Poppy playsuit

20120720-155956.jpg
Loved this poppy print when I spotted it in a charity shop and decided to buy it whatever it turned out to be. And it was a cute shirred top… for a 12 year old.

There’s no way that’ll be me, so this is obviously destined for a certain Little Miss, whose wardrobe has a large poppy-playsuit sized hole in it. There’s enough fabric for my playsuit vision, although early signs are ominous – I hold it up to her to gauge size and she screams and throws herself to the floor. Oh dear.

20120720-155405.jpgUndaunted, I trim about 20cm off the overall width, and use the spare fabric for a couple of wide-ish shoulder straps – the original straps were a bit cheese-cutter for little shoulders. I cut a semi-circle out of the hem to create legs – not sure how well this will work, but we’ll see. The cute, gathered pouch pockets move over easily to sit at her hip height – I hope she finds something interesting (and non-staining) to put in them!

20120720-160119.jpgMore importantly, I wonder if she’ll wear it?

Short trews

marina in short trousers

From a pair of unflattering shorts comes a pair of short trews for our little miss. The shorts are low rise, pegged and cut my thighs off at their widest – so rarely get worn, funnily enough. But a nice fabric and decently made, so I hang on to them for years longer than I oughta.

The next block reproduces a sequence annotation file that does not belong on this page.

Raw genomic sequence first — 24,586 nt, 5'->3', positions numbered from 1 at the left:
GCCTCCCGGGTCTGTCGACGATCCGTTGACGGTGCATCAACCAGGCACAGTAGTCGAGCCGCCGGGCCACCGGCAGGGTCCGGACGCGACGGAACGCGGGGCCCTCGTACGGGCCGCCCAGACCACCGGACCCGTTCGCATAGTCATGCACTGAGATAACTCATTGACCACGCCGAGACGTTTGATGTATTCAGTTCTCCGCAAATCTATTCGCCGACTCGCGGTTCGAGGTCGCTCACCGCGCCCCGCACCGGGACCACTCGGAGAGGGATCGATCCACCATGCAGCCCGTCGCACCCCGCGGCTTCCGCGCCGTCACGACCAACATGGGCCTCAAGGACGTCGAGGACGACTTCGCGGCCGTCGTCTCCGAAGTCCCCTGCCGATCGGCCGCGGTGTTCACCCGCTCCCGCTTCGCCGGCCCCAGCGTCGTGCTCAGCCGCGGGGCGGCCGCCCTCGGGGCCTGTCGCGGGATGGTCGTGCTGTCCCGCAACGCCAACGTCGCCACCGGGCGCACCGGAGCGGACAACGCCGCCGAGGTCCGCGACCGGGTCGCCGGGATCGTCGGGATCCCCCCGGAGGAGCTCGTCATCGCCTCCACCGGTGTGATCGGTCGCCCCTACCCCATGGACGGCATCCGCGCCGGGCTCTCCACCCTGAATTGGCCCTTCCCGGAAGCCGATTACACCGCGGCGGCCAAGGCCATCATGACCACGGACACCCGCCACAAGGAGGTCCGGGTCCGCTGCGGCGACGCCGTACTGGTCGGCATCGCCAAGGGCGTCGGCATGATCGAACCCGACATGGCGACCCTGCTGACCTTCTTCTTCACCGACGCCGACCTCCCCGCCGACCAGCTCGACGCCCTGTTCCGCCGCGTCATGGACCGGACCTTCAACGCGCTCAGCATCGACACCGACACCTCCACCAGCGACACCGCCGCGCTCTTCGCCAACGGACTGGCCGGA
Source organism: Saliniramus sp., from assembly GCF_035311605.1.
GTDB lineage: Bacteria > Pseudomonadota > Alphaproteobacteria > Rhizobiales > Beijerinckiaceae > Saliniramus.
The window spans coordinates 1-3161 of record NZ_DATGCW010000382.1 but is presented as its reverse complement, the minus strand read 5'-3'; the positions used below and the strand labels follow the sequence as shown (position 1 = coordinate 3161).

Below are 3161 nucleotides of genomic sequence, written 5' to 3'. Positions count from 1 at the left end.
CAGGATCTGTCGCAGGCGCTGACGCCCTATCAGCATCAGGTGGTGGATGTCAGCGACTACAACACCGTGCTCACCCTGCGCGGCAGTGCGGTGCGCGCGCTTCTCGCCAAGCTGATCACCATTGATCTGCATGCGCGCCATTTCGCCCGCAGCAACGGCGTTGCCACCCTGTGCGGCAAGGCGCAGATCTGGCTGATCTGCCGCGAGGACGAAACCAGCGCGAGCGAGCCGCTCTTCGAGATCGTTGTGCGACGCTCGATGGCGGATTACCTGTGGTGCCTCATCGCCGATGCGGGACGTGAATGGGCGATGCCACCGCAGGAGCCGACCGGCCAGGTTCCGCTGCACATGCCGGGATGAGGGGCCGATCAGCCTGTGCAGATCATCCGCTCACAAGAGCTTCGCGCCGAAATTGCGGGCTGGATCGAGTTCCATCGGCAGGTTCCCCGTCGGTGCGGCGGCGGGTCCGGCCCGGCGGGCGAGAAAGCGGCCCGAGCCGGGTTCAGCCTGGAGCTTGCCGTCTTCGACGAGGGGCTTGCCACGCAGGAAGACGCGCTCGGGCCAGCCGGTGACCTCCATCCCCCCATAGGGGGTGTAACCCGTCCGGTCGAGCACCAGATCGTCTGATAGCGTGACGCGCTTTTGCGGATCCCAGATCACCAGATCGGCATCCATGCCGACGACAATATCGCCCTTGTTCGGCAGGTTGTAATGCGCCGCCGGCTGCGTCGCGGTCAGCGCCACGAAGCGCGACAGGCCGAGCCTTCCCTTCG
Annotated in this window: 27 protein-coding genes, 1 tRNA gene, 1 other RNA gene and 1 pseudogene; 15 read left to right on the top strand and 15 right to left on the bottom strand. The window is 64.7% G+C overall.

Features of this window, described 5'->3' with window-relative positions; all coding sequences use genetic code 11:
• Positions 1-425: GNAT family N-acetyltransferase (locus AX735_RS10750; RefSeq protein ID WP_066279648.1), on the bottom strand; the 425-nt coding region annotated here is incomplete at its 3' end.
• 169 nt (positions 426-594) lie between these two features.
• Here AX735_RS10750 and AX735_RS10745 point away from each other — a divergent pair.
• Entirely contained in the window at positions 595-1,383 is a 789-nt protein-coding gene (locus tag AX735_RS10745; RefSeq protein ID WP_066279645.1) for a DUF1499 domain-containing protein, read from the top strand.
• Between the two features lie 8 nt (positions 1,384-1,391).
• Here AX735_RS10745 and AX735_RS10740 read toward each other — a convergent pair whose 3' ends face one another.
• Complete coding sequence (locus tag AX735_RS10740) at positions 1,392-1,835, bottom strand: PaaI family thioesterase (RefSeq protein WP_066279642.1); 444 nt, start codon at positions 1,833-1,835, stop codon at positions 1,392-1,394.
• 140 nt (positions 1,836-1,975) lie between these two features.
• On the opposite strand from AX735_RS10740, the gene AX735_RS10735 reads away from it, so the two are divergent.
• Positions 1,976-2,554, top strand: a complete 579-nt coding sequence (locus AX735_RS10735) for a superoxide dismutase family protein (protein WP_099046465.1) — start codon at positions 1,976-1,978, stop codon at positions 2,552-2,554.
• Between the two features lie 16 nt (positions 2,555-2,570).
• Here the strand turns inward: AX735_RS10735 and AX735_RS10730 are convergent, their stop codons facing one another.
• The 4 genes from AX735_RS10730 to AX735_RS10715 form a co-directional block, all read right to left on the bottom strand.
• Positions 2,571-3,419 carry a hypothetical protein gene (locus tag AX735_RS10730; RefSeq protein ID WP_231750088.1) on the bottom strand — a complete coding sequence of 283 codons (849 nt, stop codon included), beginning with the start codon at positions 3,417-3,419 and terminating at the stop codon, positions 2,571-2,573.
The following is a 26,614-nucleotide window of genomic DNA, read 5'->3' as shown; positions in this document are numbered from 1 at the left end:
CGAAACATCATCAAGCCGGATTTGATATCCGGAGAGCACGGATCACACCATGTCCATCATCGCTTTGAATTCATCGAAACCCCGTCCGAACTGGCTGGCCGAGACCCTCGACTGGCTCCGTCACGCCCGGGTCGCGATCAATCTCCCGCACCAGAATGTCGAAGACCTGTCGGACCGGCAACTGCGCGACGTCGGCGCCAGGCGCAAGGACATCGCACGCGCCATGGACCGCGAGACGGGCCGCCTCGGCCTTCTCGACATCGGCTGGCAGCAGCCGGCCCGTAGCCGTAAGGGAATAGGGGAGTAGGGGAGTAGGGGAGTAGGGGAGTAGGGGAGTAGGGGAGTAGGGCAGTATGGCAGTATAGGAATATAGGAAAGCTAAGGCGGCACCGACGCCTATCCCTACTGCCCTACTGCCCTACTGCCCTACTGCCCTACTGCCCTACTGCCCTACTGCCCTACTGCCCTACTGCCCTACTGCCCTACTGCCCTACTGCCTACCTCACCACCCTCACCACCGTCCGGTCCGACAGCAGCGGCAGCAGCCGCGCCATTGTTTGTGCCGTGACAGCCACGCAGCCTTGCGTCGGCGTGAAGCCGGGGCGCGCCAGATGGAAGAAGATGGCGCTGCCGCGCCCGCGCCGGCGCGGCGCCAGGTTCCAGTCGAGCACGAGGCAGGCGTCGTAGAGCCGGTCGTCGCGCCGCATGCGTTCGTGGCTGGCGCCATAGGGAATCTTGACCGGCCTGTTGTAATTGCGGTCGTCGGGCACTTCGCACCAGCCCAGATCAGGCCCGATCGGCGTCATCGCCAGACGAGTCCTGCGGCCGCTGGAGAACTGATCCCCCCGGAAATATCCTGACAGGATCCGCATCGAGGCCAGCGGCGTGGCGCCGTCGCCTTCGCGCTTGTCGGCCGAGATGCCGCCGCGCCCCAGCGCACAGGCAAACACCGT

It’s the low-rise that does it – a few sunny weeks back I find myself thinking they are so ridiculously low, they’ll probably fit Marina in a matter of months… so I measure them against a pair of her trousers and the infinitesimal difference inspires me to make sure SOMEONE wears them before summer disappears.

A few refashioning hours later they are transformed, after I

  • remove 20cm from the overall waistband and leg width
  • fake a ruffled hip pocket from the spare fabric trimmed off
  • insert elastic into the waistband
  • insert new but thrifted button on waistband
  • remove 5cm from the legs at the back yoke seam (this brings the back waistband down so the difference between it and the front is only about 3cm)
  • reposition the back pockets, having sewn in small pleats at the top to reduce width
  • gather the leg hems into an elastic
marina stands in short trews
The shape is by eye and I make it up as I go along. The 14-month old figure is pretty straight up and down, so the side seams are at a right angle to the bottom hem. Levelling out the waistband – again by eye, but also using another pair of shorts for reference. Back pockets are pleated so they fit onto the back leg, but keep the lovely curve and point of the original design.
short trews pocket and yoke
With hindsight, it is a pretty easy project. But I am mightily pleased to have finished these, as I’d forgotten how faffy refashioning can be – realising you could have done something better, dithering over whether to unpick and redo, not measuring my daughter so not knowing how tight to make the waistband and regretting sewing while she’s asleep but knowing it’s not possible when she’s up and about. Beginner’s mistakes after decades of sewing, but they come back time and time again.